When I was 21 years old, my mother in an moment of emotional distress told me something that will forever resound and hold true with me. It is a sad statement about my family, but also a miracle I survived my youth. She said, "Greggy, I have no idea where you got to love people so much, but you sure didn't get it from this family." My family, living in a small town in Southeast Michigan, was upper-middle class and material things often weighted more on life than the love and kindness of a friend or stranger. I feel I am the man I am today because of the unconditional love I have given and received from so many young people, friends and extended family in my life. My life has been full of challenges and the journey one amazing step after another. I think often of the LGBTQ kids, teens and college students I meet weekly and hope they will have love, support and a mentor to guide them along the way. My own life I didn't have the support growing up and how I survived is a miracle.
Several people within the LGBTQ community are often cast aside from their own families and seek out those people in life we come to know as our extended family. We long for those who will love us for who we are, unconditionally and without judgment. Many of us have survived because of these wonderful people. One such person that comes to mind that I think of often was my dear friend Bobbie.
I met Barbara (Bobbie) Stinchcombe in January of 1998. I was working at North Central Michigan College in Petoskey, Michigan and Bobbie was a student in my Acting One class. It was my first semester of teaching this course and I was fortunate to have a full roster of excited students. The class was made up of all ages. Bobbie was the eldest at 70 years old. She was a tall, large framed Polish woman who was aspiring to be a poet. She told me she was taking the class to learn out to express herself better so that would come across in her writing. She was a divorced woman who was reclusive and lived alone in an old farmhouse in Harbor Springs, MI. Her little country home was left to her by her brother who had passed away. The home had character and charm, just like Bobbie.
Bobbie was a delight to have in class and many of the students, young and old took to her. She was so grateful to me for the experience when we wrapped up the course work in May. She asked if I would be interested keeping in touch and maybe having dinner at her home sometime. Of course I said yes. The summer months came and on one visit to Bobbie's house in July, I found her boiling a beautiful sweet pot of raspberry jam. The jars were boiling away in a canner waiting for the jam to be filled and sealed. The smell reminded me of my own Grandmother canning homemade jam from my childhood. She told me it is a great skill to have and would teach me, as I once taught her a new skill. I was to report back at her house the following morning to go raspberry picking at 6:00 a.m.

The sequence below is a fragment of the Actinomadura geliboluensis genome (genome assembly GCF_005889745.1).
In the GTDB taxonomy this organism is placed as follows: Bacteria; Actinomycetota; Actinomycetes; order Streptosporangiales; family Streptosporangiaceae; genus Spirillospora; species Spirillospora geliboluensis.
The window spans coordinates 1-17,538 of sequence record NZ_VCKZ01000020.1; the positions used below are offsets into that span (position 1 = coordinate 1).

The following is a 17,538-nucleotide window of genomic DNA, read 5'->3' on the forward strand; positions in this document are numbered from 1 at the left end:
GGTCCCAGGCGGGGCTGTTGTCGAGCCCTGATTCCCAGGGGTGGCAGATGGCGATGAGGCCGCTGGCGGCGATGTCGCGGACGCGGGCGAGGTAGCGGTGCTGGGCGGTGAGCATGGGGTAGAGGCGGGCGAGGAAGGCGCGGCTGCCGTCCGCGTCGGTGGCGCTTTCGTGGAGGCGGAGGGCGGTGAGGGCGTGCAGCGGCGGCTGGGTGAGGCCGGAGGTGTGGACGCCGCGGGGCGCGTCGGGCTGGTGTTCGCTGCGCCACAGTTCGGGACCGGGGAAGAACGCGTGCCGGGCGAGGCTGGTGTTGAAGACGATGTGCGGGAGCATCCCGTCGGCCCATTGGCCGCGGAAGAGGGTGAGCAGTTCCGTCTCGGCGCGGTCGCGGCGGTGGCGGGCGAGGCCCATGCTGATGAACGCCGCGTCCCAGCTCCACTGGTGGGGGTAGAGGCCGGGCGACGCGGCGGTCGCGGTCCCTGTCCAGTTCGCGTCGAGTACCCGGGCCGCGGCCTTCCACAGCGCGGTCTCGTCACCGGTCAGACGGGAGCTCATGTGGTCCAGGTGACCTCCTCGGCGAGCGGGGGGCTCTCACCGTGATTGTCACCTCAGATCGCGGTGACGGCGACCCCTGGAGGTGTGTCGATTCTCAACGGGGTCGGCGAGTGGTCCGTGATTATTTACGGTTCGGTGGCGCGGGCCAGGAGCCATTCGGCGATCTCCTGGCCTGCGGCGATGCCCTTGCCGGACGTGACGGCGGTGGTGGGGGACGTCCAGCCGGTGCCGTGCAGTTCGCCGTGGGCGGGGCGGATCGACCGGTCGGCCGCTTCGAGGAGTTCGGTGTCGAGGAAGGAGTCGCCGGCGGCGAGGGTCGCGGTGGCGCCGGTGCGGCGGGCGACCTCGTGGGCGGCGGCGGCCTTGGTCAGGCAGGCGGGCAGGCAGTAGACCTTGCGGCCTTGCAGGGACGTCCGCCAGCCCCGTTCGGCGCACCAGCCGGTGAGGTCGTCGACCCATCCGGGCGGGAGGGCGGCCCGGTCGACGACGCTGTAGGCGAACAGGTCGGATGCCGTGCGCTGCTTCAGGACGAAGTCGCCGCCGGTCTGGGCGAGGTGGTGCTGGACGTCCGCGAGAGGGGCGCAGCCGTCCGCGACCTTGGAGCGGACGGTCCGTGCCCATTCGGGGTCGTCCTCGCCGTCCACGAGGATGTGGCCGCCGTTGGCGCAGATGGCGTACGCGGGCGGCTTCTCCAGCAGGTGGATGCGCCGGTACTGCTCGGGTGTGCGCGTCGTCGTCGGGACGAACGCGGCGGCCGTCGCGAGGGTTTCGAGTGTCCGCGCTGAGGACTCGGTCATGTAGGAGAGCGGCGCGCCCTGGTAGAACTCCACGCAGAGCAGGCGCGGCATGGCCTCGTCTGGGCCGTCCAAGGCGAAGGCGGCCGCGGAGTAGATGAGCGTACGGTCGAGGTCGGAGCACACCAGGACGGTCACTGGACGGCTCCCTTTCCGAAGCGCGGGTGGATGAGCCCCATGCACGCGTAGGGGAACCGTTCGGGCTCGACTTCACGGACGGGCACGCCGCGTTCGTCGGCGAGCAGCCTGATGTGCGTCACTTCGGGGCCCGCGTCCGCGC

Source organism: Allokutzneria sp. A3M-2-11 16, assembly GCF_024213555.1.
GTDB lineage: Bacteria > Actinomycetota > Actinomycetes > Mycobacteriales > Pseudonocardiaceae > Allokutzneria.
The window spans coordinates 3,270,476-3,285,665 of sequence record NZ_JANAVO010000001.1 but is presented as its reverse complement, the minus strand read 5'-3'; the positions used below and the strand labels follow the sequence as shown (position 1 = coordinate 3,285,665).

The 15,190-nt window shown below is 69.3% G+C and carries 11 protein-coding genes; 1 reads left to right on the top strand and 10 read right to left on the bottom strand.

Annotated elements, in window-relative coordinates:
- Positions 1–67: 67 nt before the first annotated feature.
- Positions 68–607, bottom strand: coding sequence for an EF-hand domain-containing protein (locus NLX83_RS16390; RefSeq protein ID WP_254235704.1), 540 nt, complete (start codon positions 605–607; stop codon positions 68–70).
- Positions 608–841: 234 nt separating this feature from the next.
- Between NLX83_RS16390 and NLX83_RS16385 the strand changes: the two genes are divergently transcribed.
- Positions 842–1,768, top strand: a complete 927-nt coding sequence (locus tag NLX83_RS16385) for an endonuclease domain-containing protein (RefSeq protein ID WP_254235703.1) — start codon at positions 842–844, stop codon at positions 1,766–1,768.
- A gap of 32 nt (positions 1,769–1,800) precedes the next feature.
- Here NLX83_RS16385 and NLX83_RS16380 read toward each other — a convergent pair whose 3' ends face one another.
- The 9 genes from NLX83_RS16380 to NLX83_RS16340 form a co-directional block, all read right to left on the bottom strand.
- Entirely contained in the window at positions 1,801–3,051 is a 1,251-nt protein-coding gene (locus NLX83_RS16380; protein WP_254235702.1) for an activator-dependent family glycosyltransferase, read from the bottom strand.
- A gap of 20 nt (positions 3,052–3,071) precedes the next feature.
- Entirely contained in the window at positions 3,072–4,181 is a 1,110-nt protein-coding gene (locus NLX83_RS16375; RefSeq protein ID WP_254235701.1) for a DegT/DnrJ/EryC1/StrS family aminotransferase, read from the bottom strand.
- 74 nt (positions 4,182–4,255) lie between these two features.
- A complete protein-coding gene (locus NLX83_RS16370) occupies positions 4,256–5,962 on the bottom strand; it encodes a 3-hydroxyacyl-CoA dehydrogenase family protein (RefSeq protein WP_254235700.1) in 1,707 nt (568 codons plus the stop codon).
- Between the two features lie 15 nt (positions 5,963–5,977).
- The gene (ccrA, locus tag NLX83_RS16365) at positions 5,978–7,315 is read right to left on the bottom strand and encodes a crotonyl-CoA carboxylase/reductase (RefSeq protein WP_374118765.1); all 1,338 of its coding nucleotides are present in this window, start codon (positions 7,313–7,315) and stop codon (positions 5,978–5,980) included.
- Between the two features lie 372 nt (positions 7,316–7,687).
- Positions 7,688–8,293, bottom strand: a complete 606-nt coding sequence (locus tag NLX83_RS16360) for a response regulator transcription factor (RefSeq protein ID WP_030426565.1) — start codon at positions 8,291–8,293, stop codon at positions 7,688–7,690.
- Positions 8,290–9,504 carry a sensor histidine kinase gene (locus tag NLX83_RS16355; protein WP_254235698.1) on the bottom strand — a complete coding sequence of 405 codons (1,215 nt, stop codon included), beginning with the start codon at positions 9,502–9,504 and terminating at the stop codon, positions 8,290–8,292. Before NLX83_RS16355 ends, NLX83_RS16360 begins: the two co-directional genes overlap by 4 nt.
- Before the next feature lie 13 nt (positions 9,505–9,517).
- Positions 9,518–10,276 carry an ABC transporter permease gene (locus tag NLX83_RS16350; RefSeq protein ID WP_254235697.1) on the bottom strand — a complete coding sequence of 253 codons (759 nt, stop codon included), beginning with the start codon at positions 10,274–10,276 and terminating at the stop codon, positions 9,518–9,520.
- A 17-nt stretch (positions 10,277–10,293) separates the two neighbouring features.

The next morning with coffee in one hand and a basket for the berries on the ground in front of me, I ended up picking eight pounds of raspberries on that dew drenched morning in July with Bobbie. The raspberry patch was beautiful and to this day I have never seen such large raspberries. While picking and talking about everything I came out to her. Without a moment to pass she hugged me and told me she loved me the way I am. The way God created me. Bobbie, being a woman of faith told me that she could never understand the hate that people preached. Also the fact my own parents would not invest in my life to know that great man I had become. In her own matter of fact way that I loved, she said it was ‘Bullshit!" I knew right then and there, this wonderful Polish woman would be a great mentor and friend for me.
The months and years passed. Bobbie would often have me over for dinner in her small farm house. We would sit in the kitchen while she cooked, drank wine, talked about organic food, movies and current affairs. We would often have the best homemade pesto with pierogi's and apple sauce. The dog and cat would be at our feet. Bobbie was part of my extended family almost as the mother I never had. She was an old, but wonderful soul.
Many years passed since those days in Northern Michigan. I moved to Chicago to pursue my career as a National LGBTQ lecturer in 2003. We kept in touch to talk about our different lives with her in the country and now me, an urban dweller. In May of 2008, I called her and left a message to let her know I was heading up-north in Michigan in a few weeks for a visit. I wanted to stop by and see her. When I arrived in Petoskey, I tried to call again, but still was not able to contact her. I told my friend that I was staying with it was odd that I had not heard back from her yet. That evening I would find out why.
After going out to dinner with my friend Michael, I came back to his place and picked up the local newspaper. A few pages in I saw Bobbie's picture, in the obituary section and my heart sank. Bobbie had passed away from heart failure. I sat there and thought of this wonderful woman who had come into my life that taught me to listen more, appreciate nature, love unconditionally, enjoy a good meal with loved ones and how to make the best jam you ever had.
With winter still having its hold on us, I think about the summer ahead. For a person living in the city with cooking skills from a small town, I honor Bobbie every summer. I can homemade raspberry jam and other fruit jam to share it with friends who are my extended family. It's my way of remembering Bobbie and not forgetting the incredible legacy she left. I know she would be very proud. I miss her. Wrap your arms around the people who have helped and influenced you to where you are today and thank them.